You’ve probably already asked yourself Question Number One,
1. Should I buy an annuity?
And if you’ve done even a simple Google search to start answering this question, you’ve already discovered that there is a lot of information out there – but not all of it is helpful or accurate. And you’ve probably got even more questions now, right?
Don’t worry – we’re here to shine a light on the right questions to ask a financial advisor to help you decide if an annuity is a right choice for your retirement plan.
But first, some basics.
2. What is an annuity?
An annuity is an investment product that you buy from an insurance company. You’ll purchase the annuity with a lump sum payment, in exchange for their guarantee to pay you a monthly, or yearly, payment. Learn more about what annuities are
3. What type of annuities are available?
Annuities have become more complex over the years, but you’ll most likely be looking at one of two common options – a fixed annuity or a variable annuity. A fixed annuity offers a guaranteed payment, dependent on the projected returns of the provider’s investments, and the holder’s life expectancy. This is a great option if you’re looking to buy an annuity as a long-term, stable investment. On the other hand, a variable annuity gives the provider the ability to invest in stock and fixed-income accounts, so the annuity value will change with fluctuations in the market. The payouts for a variable annuity can change on a yearly basis, but there is the potential for a higher return over the long-term. See all types of annuities
4. How can I make sure I’ll receive my promised benefits?
Like any investment, buying an annuity does come with some risk. However, there are many ways to diminish this risk so you can feel confident in your purchase. One important step is to review the credit ratings of the insurance company, or companies, that you’re interested in purchasing an annuity from. Each of the financial rating companies, like Standard & Poor’s or Moody, have their own rating scale, but in general, look to purchase from insurance companies that hold ratings of A++ or AAA. This rating system extends to the salesperson you’re working with – make sure they can provide you with an AM Best rating.
5. How much does an annuity cost?
The cost of your annuity will depend on plenty of factors – like whether it’s immediate or deferred, or if you’re purchasing spousal protection. Administrative fees and other internal costs will also be included, so you’ll want to review each of these fees closely with your advisor.
6. Will the movement of the stock market affect how much my annuity is worth?
Yes, if you have a variable annuity its value will be impacted by changes in the stock market. When determining if a variable annuity is right for you, be sure to factor in any related fees that you are paying – like administrative or asset management fees. Those fees will be deducted annually from the total value of your annuity, so if you do incur some losses during a flat market year, it’ll be that much more of a pinch when those fees are included.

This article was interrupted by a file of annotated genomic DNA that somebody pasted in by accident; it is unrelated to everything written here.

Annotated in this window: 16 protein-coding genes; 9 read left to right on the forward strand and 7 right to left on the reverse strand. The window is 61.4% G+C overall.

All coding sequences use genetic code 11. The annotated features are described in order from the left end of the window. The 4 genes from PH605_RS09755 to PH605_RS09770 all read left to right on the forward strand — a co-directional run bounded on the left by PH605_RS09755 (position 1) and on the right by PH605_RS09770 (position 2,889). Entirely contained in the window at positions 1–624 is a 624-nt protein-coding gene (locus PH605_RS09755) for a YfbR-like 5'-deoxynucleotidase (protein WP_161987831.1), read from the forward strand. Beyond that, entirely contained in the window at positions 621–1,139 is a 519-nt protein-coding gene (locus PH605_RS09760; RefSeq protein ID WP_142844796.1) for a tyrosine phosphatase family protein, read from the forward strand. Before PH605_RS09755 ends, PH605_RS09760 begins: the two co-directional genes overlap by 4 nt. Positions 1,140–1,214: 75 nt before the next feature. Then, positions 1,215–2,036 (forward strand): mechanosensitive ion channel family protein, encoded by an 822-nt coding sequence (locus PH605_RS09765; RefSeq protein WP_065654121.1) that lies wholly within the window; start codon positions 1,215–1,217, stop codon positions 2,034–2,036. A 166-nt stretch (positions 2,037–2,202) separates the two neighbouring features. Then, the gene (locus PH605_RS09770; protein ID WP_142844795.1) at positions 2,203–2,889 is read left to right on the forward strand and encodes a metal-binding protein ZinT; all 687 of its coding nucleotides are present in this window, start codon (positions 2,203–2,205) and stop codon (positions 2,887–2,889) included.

7. Will inflation impact my annuity?
It can, but there are annuities available that protect for inflation. It will lower your annual payments at first, but in the long run (15+ years), an ‘inflation adjusted’ option is a good investment.
8. What’s better – an annuity or a mutual fund?
It’s not so much about better as it is about what’s going to work for your specific circumstances. An annuity can cost more than a mutual fund, but it also offers guarantees that aren’t offered with a mutual fund – like a minimum death benefit or creditor protection.
9. Do I need to work with a financial advisor to buy an annuity?
It’s not required, but it is recommended. As their popularity has grown, annuities have become more complex financial products. To make sure you’re getting the best value for your investment, and that the annuity returns will meet your financial needs during retirement, it’s best to discuss the details with an experienced, licensed advisor.
10. When do you want to start receiving income from your annuity?
With an immediate annuity, you’ll start receiving payments, typically on a monthly basis, that will last for the remainder of your life. You’ll pay a premium rate for this, which will vary depending on your age when you make the purchase and life expectancy.
A deferred annuity is different in that you won’t see a return right away. These types of annuities are paid out on an annual basis and are a good option if you’re looking for a long-term investment. Before making any decisions, speak with an experienced financial advisor.
These questions will help guide you in choosing if an annuity is right for you, and if so, which one will suit your financial needs for years to come.
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